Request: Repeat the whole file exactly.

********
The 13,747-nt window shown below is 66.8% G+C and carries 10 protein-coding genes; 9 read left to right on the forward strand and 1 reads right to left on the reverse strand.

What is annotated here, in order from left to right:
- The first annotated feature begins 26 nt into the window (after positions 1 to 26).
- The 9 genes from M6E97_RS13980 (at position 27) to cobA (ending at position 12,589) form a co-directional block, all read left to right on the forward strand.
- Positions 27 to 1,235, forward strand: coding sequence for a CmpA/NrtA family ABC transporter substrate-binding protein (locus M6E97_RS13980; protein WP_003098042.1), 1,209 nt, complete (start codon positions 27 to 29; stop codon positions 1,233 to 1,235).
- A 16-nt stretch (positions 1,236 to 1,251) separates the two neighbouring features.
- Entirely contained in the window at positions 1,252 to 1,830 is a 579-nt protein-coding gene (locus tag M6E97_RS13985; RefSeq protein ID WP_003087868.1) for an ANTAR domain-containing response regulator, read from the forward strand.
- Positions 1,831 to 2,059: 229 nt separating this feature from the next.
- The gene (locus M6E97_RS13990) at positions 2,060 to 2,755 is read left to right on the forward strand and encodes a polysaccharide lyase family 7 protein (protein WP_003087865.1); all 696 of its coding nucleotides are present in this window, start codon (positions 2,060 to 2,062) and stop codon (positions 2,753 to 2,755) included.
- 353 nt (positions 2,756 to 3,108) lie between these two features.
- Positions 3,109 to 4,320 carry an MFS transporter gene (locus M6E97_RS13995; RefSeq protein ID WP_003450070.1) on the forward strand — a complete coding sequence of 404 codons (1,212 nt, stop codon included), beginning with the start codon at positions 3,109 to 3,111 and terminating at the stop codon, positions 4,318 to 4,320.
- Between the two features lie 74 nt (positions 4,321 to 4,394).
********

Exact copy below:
The 13,747-nt window shown below is 66.8% G+C and carries 10 protein-coding genes; 9 read left to right on the forward strand and 1 reads right to left on the reverse strand.

What is annotated here, in order from left to right:
- The first annotated feature begins 26 nt into the window (after positions 1 to 26).
- The 9 genes from M6E97_RS13980 (at position 27) to cobA (ending at position 12,589) form a co-directional block, all read left to right on the forward strand.
- Positions 27 to 1,235, forward strand: coding sequence for a CmpA/NrtA family ABC transporter substrate-binding protein (locus M6E97_RS13980; protein WP_003098042.1), 1,209 nt, complete (start codon positions 27 to 29; stop codon positions 1,233 to 1,235).
- A 16-nt stretch (positions 1,236 to 1,251) separates the two neighbouring features.
- Entirely contained in the window at positions 1,252 to 1,830 is a 579-nt protein-coding gene (locus tag M6E97_RS13985; RefSeq protein ID WP_003087868.1) for an ANTAR domain-containing response regulator, read from the forward strand.
- Positions 1,831 to 2,059: 229 nt separating this feature from the next.
- The gene (locus M6E97_RS13990) at positions 2,060 to 2,755 is read left to right on the forward strand and encodes a polysaccharide lyase family 7 protein (protein WP_003087865.1); all 696 of its coding nucleotides are present in this window, start codon (positions 2,060 to 2,062) and stop codon (positions 2,753 to 2,755) included.
- 353 nt (positions 2,756 to 3,108) lie between these two features.
- Positions 3,109 to 4,320 carry an MFS transporter gene (locus M6E97_RS13995; RefSeq protein ID WP_003450070.1) on the forward strand — a complete coding sequence of 404 codons (1,212 nt, stop codon included), beginning with the start codon at positions 3,109 to 3,111 and terminating at the stop codon, positions 4,318 to 4,320.
- Between the two features lie 74 nt (positions 4,321 to 4,394).